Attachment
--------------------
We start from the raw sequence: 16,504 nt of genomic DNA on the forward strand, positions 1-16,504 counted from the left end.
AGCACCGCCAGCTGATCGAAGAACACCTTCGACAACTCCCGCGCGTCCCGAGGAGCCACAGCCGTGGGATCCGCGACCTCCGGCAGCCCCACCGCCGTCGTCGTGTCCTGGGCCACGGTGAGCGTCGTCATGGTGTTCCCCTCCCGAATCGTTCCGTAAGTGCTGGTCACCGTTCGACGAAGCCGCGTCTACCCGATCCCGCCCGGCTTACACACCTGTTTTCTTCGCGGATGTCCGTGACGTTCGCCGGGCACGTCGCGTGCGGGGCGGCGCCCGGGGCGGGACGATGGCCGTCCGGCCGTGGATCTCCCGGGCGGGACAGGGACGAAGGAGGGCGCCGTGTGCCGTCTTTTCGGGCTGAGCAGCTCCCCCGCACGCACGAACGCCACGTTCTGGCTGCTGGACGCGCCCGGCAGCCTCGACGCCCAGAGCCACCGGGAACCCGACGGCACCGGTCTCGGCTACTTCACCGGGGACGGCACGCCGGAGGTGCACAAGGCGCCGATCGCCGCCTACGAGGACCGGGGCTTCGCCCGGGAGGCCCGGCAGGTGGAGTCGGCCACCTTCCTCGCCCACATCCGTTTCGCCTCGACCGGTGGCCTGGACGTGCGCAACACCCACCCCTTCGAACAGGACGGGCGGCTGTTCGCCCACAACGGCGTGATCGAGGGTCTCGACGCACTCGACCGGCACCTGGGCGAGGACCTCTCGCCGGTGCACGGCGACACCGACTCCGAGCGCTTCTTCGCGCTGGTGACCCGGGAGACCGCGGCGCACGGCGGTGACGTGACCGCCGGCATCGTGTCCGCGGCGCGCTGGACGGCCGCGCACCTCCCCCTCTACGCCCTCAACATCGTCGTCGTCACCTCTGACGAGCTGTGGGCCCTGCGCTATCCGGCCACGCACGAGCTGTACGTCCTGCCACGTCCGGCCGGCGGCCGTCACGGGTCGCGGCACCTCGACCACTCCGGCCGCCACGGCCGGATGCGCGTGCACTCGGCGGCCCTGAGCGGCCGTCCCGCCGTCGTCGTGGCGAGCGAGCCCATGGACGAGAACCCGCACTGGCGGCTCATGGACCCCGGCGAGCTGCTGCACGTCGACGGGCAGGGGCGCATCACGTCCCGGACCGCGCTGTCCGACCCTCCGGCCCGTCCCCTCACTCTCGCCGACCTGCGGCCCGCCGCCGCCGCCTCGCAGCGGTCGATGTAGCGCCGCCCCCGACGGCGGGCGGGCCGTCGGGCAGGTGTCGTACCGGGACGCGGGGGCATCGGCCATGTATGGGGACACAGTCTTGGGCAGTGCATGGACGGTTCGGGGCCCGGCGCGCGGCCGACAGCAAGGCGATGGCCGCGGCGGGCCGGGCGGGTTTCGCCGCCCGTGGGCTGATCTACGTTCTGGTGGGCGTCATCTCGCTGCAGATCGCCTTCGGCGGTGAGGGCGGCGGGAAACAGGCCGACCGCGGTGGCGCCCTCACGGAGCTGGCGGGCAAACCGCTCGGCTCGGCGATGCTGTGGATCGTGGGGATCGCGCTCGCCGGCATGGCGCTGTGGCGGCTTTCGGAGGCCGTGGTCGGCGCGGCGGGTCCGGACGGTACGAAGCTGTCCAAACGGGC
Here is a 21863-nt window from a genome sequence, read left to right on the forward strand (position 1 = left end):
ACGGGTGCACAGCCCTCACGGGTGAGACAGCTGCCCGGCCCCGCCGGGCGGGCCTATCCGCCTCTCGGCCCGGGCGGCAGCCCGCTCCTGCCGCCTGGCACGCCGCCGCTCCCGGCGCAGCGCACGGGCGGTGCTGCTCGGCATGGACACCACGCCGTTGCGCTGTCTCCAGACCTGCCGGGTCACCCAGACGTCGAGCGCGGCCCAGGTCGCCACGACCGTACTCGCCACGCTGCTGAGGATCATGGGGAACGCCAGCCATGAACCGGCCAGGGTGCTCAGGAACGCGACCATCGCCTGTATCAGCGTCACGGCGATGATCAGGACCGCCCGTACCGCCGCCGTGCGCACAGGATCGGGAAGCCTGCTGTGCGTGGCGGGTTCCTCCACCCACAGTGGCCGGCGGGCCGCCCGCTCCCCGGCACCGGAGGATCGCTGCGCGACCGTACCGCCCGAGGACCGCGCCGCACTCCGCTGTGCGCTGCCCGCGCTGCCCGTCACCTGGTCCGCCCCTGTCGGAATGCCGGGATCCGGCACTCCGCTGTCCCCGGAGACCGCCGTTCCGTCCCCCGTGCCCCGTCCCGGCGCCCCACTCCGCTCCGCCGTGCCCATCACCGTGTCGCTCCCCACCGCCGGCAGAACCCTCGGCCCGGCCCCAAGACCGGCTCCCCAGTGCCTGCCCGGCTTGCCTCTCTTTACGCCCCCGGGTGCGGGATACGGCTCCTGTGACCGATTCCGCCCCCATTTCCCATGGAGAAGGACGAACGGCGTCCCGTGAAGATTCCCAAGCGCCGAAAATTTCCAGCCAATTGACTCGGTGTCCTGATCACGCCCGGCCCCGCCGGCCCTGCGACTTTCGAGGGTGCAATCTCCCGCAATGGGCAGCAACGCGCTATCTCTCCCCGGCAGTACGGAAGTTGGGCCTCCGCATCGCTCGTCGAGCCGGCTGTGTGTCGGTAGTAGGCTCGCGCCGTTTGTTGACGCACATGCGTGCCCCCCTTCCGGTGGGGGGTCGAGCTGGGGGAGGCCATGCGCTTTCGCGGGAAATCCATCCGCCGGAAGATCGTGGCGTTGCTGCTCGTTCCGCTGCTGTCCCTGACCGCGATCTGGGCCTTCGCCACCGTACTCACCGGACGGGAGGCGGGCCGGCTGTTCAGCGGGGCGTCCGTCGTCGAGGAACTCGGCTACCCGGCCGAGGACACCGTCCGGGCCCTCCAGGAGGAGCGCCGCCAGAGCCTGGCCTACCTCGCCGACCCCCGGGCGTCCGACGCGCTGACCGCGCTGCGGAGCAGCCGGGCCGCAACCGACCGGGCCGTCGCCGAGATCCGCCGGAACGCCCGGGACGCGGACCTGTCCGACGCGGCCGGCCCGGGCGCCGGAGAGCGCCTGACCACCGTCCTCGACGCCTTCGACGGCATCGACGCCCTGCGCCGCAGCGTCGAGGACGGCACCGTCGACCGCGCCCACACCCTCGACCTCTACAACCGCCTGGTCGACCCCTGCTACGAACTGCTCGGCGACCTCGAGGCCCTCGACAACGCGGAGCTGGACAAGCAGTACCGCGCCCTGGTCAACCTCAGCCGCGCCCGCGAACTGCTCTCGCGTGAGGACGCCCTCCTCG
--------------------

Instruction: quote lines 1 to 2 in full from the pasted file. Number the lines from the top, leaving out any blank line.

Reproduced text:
We start from the raw sequence: 16,504 nt of genomic DNA on the forward strand, positions 1-16,504 counted from the left end.
AGCACCGCCAGCTGATCGAAGAACACCTTCGACAACTCCCGCGCGTCCCGAGGAGCCACAGCCGTGGGATCCGCGACCTCCGGCAGCCCCACCGCCGTCGTCGTGTCCTGGGCCACGGTGAGCGTCGTCATGGTGTTCCCCTCCCGAATCGTTCCGTAAGTGCTGGTCACCGTTCGACGAAGCCGCGTCTACCCGATCCCGCCCGGCTTACACACCTGTTTTCTTCGCGGATGTCCGTGACGTTCGCCGGGCACGTCGCGTGCGGGGCGGCGCCCGGGGCGGGACGATGGCCGTCCGGCCGTGGATCTCCCGGGCGGGACAGGGACGAAGGAGGGCGCCGTGTGCCGTCTTTTCGGGCTGAGCAGCTCCCCCGCACGCACGAACGCCACGTTCTGGCTGCTGGACGCGCCCGGCAGCCTCGACGCCCAGAGCCACCGGGAACCCGACGGCACCGGTCTCGGCTACTTCACCGGGGACGGCACGCCGGAGGTGCACAAGGCGCCGATCGCCGCCTACGAGGACCGGGGCTTCGCCCGGGAGGCCCGGCAGGTGGAGTCGGCCACCTTCCTCGCCCACATCCGTTTCGCCTCGACCGGTGGCCTGGACGTGCGCAACACCCACCCCTTCGAACAGGACGGGCGGCTGTTCGCCCACAACGGCGTGATCGAGGGTCTCGACGCACTCGACCGGCACCTGGGCGAGGACCTCTCGCCGGTGCACGGCGACACCGACTCCGAGCGCTTCTTCGCGCTGGTGACCCGGGAGACCGCGGCGCACGGCGGTGACGTGACCGCCGGCATCGTGTCCGCGGCGCGCTGGACGGCCGCGCACCTCCCCCTCTACGCCCTCAACATCGTCGTCGTCACCTCTGACGAGCTGTGGGCCCTGCGCTATCCGGCCACGCACGAGCTGTACGTCCTGCCACGTCCGGCCGGCGGCCGTCACGGGTCGCGGCACCTCGACCACTCCGGCCGCCACGGCCGGATGCGCGTGCACTCGGCGGCCCTGAGCGGCCGTCCCGCCGTCGTCGTGGCGAGCGAGCCCATGGACGAGAACCCGCACTGGCGGCTCATGGACCCCGGCGAGCTGCTGCACGTCGACGGGCAGGGGCGCATCACGTCCCGGACCGCGCTGTCCGACCCTCCGGCCCGTCCCCTCACTCTCGCCGACCTGCGGCCCGCCGCCGCCGCCTCGCAGCGGTCGATGTAGCGCCGCCCCCGACGGCGGGCGGGCCGTCGGGCAGGTGTCGTACCGGGACGCGGGGGCATCGGCCATGTATGGGGACACAGTCTTGGGCAGTGCATGGACGGTTCGGGGCCCGGCGCGCGGCCGACAGCAAGGCGATGGCCGCGGCGGGCCGGGCGGGTTTCGCCGCCCGTGGGCTGATCTACGTTCTGGTGGGCGTCATCTCGCTGCAGATCGCCTTCGGCGGTGAGGGCGGCGGGAAACAGGCCGACCGCGGTGGCGCCCTCACGGAGCTGGCGGGCAAACCGCTCGGCTCGGCGATGCTGTGGATCGTGGGGATCGCGCTCGCCGGCATGGCGCTGTGGCGGCTTTCGGAGGCCGTGGTCGGCGCGGCGGGTCCGGACGGTACGAAGCTGTCCAAACGGGC